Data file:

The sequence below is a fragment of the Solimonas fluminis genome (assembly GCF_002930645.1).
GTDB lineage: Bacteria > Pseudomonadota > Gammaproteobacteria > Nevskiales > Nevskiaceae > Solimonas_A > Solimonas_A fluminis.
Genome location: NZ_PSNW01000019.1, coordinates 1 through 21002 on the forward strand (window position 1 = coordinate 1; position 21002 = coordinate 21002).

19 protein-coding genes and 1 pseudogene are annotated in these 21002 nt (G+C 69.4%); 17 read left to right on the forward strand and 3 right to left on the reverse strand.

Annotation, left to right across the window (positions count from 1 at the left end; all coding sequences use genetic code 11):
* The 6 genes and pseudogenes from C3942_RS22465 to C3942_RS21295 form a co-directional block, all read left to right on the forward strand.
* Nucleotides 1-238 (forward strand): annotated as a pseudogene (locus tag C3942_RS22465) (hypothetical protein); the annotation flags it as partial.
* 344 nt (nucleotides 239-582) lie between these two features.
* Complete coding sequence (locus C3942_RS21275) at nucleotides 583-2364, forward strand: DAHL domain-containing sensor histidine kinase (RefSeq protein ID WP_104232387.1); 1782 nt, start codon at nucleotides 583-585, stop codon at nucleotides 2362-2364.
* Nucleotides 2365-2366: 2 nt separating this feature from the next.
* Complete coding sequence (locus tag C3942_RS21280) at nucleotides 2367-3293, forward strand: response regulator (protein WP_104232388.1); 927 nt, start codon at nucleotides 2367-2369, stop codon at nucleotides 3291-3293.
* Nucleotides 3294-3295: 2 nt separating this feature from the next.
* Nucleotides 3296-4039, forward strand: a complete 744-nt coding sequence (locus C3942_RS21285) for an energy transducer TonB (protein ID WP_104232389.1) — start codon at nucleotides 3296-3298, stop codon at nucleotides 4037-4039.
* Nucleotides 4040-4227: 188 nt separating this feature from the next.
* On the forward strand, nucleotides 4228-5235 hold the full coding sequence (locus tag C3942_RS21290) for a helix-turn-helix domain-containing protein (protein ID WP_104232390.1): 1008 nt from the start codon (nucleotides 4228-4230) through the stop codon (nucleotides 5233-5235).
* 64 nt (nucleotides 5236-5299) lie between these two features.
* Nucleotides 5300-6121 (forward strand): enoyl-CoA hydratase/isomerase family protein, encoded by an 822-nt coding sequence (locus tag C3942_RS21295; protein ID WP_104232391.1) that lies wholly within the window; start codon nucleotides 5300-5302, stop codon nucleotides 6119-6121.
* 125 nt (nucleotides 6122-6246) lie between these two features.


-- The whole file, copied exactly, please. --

The sequence below is a fragment of the Solimonas fluminis genome (assembly GCF_002930645.1).
GTDB lineage: Bacteria > Pseudomonadota > Gammaproteobacteria > Nevskiales > Nevskiaceae > Solimonas_A > Solimonas_A fluminis.
Genome location: NZ_PSNW01000019.1, coordinates 1 through 21002 on the forward strand (window position 1 = coordinate 1; position 21002 = coordinate 21002).

19 protein-coding genes and 1 pseudogene are annotated in these 21002 nt (G+C 69.4%); 17 read left to right on the forward strand and 3 right to left on the reverse strand.

Annotation, left to right across the window (positions count from 1 at the left end; all coding sequences use genetic code 11):
* The 6 genes and pseudogenes from C3942_RS22465 to C3942_RS21295 form a co-directional block, all read left to right on the forward strand.
* Nucleotides 1-238 (forward strand): annotated as a pseudogene (locus tag C3942_RS22465) (hypothetical protein); the annotation flags it as partial.
* 344 nt (nucleotides 239-582) lie between these two features.
* Complete coding sequence (locus C3942_RS21275) at nucleotides 583-2364, forward strand: DAHL domain-containing sensor histidine kinase (RefSeq protein ID WP_104232387.1); 1782 nt, start codon at nucleotides 583-585, stop codon at nucleotides 2362-2364.
* Nucleotides 2365-2366: 2 nt separating this feature from the next.
* Complete coding sequence (locus tag C3942_RS21280) at nucleotides 2367-3293, forward strand: response regulator (protein WP_104232388.1); 927 nt, start codon at nucleotides 2367-2369, stop codon at nucleotides 3291-3293.
* Nucleotides 3294-3295: 2 nt separating this feature from the next.
* Nucleotides 3296-4039, forward strand: a complete 744-nt coding sequence (locus C3942_RS21285) for an energy transducer TonB (protein ID WP_104232389.1) — start codon at nucleotides 3296-3298, stop codon at nucleotides 4037-4039.
* Nucleotides 4040-4227: 188 nt separating this feature from the next.
* On the forward strand, nucleotides 4228-5235 hold the full coding sequence (locus tag C3942_RS21290) for a helix-turn-helix domain-containing protein (protein ID WP_104232390.1): 1008 nt from the start codon (nucleotides 4228-4230) through the stop codon (nucleotides 5233-5235).
* 64 nt (nucleotides 5236-5299) lie between these two features.
* Nucleotides 5300-6121 (forward strand): enoyl-CoA hydratase/isomerase family protein, encoded by an 822-nt coding sequence (locus tag C3942_RS21295; protein ID WP_104232391.1) that lies wholly within the window; start codon nucleotides 5300-5302, stop codon nucleotides 6119-6121.
* 125 nt (nucleotides 6122-6246) lie between these two features.